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The Absent One: Department Q    by Jussi Adler-Olsen order for
Absent One
by Jussi Adler-Olsen
Order:  USA  Can
Dutton, 2012 (2012)
Hardcover, CD, e-Book
* * *   Reviewed by Hilary Williamson

The Absent One (translated from the Danish by K. E. Semmel) follows The Keeper of Lost Causes as the second in Jussi Adler-Olsen's quirky Department Q series, starring stubborn (more like pigheaded) Detective Carl Mørck in Copenhagen. Carl has struggled with guilt and depression after he survived a shooting that left one friend dead and the other (Hardy) a paraplegic who begs Carl to kill him.

Carl was assigned Department Q, responsible for the coldest cases, with only one assistant (an immigrant, Assad, with a poor grasp of the local language but unusual skills) and a basement office. His boss did this in order to increase the overall department budget and to keep the acerbic detective away from his outraged peers.

However, Carl had a huge - and surprising - success in his first investigation. Now, Norway is sending a police delegation to consult with him. Also, Department Q has been assigned another unwanted resource, thorny secretary Rose Knudsen who had top marks at police academy but failed her driver's test. Of course, Assad likes her.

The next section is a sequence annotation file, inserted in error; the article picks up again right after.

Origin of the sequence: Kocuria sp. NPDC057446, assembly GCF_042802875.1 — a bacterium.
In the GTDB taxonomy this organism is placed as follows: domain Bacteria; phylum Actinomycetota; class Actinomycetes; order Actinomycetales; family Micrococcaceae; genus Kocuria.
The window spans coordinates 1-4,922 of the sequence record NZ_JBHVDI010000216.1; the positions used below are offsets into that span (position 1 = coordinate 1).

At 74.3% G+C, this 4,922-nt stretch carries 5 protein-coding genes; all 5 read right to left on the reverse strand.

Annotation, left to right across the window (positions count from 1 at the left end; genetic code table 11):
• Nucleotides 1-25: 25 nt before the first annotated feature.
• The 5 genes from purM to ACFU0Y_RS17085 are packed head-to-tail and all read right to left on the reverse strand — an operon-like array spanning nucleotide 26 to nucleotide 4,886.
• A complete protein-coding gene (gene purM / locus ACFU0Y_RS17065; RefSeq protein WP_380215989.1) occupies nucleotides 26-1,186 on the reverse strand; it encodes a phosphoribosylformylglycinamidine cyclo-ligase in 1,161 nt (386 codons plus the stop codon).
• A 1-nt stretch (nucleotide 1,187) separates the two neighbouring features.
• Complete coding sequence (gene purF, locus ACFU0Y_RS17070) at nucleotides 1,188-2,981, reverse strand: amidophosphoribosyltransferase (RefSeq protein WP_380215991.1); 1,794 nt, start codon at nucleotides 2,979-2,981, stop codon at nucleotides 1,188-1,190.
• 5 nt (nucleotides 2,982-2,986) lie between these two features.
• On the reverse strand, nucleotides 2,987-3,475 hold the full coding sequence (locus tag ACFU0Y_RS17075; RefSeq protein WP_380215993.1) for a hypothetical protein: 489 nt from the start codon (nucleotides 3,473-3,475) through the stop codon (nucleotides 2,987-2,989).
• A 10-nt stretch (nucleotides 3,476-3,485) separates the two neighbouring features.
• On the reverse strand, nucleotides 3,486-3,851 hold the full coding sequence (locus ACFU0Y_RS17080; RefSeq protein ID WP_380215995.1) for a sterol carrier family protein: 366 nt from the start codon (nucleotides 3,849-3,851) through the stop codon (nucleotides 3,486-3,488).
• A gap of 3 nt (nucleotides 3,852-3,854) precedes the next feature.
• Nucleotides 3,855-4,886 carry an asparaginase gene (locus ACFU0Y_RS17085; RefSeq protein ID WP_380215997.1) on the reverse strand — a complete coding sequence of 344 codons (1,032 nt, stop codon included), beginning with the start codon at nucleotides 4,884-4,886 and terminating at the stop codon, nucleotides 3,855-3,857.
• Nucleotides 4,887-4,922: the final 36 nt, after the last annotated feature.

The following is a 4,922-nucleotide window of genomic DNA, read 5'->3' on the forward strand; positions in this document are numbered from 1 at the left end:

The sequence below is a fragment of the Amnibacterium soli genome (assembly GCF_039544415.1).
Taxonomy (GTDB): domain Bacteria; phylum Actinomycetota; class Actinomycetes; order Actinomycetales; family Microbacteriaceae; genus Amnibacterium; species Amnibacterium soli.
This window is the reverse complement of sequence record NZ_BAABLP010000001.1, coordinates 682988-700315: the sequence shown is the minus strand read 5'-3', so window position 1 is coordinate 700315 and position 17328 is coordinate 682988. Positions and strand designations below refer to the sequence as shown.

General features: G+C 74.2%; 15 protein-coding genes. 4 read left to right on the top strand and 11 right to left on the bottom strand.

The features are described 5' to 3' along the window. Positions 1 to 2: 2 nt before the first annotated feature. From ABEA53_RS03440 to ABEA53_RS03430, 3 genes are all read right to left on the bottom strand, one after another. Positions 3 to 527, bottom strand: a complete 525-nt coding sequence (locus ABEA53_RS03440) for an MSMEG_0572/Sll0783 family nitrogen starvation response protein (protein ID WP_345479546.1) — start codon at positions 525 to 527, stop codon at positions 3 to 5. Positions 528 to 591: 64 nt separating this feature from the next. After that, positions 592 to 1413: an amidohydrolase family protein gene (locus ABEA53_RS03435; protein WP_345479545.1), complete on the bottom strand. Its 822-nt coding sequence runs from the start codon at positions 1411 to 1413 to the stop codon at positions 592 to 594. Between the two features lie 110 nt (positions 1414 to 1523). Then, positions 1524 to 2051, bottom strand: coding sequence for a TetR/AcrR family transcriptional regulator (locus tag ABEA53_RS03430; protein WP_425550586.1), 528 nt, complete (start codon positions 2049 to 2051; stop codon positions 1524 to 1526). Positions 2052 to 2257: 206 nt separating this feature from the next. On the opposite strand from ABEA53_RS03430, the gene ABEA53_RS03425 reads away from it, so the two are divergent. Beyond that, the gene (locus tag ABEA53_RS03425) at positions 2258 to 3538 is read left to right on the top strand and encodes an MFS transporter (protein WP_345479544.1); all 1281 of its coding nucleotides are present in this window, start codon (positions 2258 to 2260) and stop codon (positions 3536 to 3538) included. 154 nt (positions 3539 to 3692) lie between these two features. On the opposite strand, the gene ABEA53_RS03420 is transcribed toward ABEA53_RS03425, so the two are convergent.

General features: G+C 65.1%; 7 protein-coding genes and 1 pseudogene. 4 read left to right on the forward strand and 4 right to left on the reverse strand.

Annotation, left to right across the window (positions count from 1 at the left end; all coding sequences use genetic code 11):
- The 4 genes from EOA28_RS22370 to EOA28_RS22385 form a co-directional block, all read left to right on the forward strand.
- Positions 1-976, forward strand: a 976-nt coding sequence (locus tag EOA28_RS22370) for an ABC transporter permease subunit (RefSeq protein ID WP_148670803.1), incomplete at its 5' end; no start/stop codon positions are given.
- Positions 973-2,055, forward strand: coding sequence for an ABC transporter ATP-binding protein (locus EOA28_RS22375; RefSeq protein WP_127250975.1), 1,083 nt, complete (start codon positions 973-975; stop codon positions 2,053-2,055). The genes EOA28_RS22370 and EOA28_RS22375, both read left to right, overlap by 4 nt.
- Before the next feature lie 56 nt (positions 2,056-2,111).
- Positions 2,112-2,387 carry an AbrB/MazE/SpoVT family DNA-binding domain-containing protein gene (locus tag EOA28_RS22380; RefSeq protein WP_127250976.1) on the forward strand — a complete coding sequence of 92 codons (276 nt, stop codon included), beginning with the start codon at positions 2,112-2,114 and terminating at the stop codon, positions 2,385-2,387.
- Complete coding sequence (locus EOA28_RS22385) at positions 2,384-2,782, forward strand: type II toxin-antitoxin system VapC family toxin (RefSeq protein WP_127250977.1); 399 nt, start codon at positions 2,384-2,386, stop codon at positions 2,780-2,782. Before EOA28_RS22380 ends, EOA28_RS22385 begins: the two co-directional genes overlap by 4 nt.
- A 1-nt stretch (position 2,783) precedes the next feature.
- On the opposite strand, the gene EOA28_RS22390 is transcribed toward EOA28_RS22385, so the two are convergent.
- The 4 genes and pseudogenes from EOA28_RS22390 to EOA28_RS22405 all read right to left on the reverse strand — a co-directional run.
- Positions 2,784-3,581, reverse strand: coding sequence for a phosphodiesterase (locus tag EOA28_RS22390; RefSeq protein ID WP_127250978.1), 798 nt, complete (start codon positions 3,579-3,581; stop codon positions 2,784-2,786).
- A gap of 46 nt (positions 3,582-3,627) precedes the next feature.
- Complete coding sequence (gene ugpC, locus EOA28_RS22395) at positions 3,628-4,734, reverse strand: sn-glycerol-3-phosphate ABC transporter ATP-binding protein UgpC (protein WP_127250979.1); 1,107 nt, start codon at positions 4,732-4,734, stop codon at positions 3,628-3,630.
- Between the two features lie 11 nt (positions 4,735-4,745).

This second episode opens on a murder - a human being pursued by men who get their kicks out of the hunt and its aftermath. Then readers are introduced to an elusive street person, Kimmie, a relentless huntress in her own right, whose only remaining friend is a junkie, Rat-Tine. Why does Kimmie live on the streets, when it's clear she has plenty of money? And why does she feel the need to switch identities so often?

As Carl and his associates will eventually discover (prompted by clues that mysteriously come their way), it all relates to the vicious murder of a brother and sister twenty years before. The suspects in the case were privileged boarding-school students. One (a scholarship student)confessed and was jailed for life. Kimmie is another, and the remainder are now wealthy and powerful members of the highest stratum of Danish society.

Carl muses, 'This case was like grabbing at quicksilver: poisonous to touch, impossible to hold.' Pressure to give up the investigation, threats, and a bogus assault charge only make him more determined to keep going. As he and Assad search for Kimmie, she has her own plans. Eventually, cycles of abuse and mob violence culminate in an explosive ending in which all the hunters are hunted.

The London Times aptly calls Jussi Adler-Olsen 'The new 'it' boy of Nordic noir.' His new thriller, The Absent One, is just as good as The Keeper of Lost Causes - they share a delightfully ornery lead, quirky sidekicks, a gripping, wrenching storyline, and a conclusion that keeps you on the edge of your seat. Don't miss this astoundingly good new series!

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